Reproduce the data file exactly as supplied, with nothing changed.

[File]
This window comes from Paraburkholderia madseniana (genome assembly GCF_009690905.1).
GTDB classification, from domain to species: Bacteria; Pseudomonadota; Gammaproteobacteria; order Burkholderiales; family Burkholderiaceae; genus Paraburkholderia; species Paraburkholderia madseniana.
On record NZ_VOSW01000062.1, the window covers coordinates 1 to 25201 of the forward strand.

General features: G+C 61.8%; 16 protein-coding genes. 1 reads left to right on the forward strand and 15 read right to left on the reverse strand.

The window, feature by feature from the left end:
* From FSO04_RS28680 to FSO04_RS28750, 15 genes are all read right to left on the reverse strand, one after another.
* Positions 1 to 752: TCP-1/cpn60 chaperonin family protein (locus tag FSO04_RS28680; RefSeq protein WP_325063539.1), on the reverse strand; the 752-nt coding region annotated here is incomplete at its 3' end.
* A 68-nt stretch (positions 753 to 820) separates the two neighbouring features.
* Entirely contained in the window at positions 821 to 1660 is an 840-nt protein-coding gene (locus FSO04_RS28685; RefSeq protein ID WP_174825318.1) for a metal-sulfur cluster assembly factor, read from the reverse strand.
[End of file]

This window comes from Paraburkholderia madseniana (genome assembly GCF_009690905.1).
GTDB classification, from domain to species: Bacteria; Pseudomonadota; Gammaproteobacteria; order Burkholderiales; family Burkholderiaceae; genus Paraburkholderia; species Paraburkholderia madseniana.
On record NZ_VOSW01000062.1, the window covers coordinates 1 to 25201 of the forward strand.

General features: G+C 61.8%; 16 protein-coding genes. 1 reads left to right on the forward strand and 15 read right to left on the reverse strand.

The window, feature by feature from the left end:
* From FSO04_RS28680 to FSO04_RS28750, 15 genes are all read right to left on the reverse strand, one after another.
* Positions 1 to 752: TCP-1/cpn60 chaperonin family protein (locus tag FSO04_RS28680; RefSeq protein WP_325063539.1), on the reverse strand; the 752-nt coding region annotated here is incomplete at its 3' end.
* A 68-nt stretch (positions 753 to 820) separates the two neighbouring features.
* Entirely contained in the window at positions 821 to 1660 is an 840-nt protein-coding gene (locus FSO04_RS28685; RefSeq protein ID WP_174825318.1) for a metal-sulfur cluster assembly factor, read from the reverse strand.